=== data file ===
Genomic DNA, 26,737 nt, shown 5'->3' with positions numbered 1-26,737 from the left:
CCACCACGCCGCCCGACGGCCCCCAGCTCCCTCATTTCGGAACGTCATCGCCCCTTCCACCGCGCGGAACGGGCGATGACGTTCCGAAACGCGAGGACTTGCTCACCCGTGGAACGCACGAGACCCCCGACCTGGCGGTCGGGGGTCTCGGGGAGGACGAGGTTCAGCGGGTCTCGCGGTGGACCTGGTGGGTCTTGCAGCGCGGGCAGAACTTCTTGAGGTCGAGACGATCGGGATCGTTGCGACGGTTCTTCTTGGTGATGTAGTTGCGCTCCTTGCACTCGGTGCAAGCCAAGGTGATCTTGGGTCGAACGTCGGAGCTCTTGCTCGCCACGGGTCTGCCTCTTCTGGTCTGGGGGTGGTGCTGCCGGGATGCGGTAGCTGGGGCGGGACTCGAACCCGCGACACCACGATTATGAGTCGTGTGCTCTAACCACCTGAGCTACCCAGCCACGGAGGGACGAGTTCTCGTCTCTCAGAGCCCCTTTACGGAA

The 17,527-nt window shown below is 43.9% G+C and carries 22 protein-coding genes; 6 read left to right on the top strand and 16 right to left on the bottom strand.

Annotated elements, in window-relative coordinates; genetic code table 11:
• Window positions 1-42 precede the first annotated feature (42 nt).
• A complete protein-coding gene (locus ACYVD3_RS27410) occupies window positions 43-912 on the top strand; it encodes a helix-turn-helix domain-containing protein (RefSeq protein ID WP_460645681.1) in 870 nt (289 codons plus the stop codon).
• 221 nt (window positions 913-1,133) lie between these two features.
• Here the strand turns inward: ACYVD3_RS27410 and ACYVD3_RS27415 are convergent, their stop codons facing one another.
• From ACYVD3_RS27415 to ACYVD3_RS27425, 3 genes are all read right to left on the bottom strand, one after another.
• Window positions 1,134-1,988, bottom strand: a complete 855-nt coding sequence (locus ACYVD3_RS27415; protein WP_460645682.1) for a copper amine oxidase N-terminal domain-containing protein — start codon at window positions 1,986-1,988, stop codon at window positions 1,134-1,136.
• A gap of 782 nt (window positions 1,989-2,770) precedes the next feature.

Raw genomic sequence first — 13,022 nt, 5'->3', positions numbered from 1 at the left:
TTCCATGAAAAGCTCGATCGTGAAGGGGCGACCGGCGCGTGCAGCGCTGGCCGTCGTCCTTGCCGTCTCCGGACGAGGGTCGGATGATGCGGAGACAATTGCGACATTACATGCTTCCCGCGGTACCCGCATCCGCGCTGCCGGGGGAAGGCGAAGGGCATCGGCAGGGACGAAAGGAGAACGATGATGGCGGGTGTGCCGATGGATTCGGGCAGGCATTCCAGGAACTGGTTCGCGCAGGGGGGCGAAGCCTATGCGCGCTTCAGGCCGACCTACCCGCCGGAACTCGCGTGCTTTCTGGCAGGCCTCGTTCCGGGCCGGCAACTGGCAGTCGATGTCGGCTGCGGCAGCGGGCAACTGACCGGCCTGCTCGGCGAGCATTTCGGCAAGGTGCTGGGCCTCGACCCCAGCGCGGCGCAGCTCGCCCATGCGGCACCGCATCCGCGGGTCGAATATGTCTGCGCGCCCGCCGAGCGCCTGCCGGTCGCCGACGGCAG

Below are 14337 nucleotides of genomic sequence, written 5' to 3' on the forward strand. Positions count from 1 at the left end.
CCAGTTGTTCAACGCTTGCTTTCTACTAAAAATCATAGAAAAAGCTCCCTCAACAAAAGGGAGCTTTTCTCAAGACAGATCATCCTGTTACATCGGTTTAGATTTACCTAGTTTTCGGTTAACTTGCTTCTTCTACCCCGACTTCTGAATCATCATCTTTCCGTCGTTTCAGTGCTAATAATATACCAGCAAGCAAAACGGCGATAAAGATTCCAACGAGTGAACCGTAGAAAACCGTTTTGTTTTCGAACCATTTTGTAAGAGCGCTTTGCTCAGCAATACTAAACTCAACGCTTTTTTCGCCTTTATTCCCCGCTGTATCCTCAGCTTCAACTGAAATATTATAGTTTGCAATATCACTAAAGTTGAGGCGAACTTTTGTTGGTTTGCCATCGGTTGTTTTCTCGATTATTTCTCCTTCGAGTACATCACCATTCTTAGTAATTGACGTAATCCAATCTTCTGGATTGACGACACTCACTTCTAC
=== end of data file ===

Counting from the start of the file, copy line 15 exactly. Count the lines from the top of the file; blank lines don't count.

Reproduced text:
CCAGTTGTTCAACGCTTGCTTTCTACTAAAAATCATAGAAAAAGCTCCCTCAACAAAAGGGAGCTTTTCTCAAGACAGATCATCCTGTTACATCGGTTTAGATTTACCTAGTTTTCGGTTAACTTGCTTCTTCTACCCCGACTTCTGAATCATCATCTTTCCGTCGTTTCAGTGCTAATAATATACCAGCAAGCAAAACGGCGATAAAGATTCCAACGAGTGAACCGTAGAAAACCGTTTTGTTTTCGAACCATTTTGTAAGAGCGCTTTGCTCAGCAATACTAAACTCAACGCTTTTTTCGCCTTTATTCCCCGCTGTATCCTCAGCTTCAACTGAAATATTATAGTTTGCAATATCACTAAAGTTGAGGCGAACTTTTGTTGGTTTGCCATCGGTTGTTTTCTCGATTATTTCTCCTTCGAGTACATCACCATTCTTAGTAATTGACGTAATCCAATCTTCTGGATTGACGACACTCACTTCTAC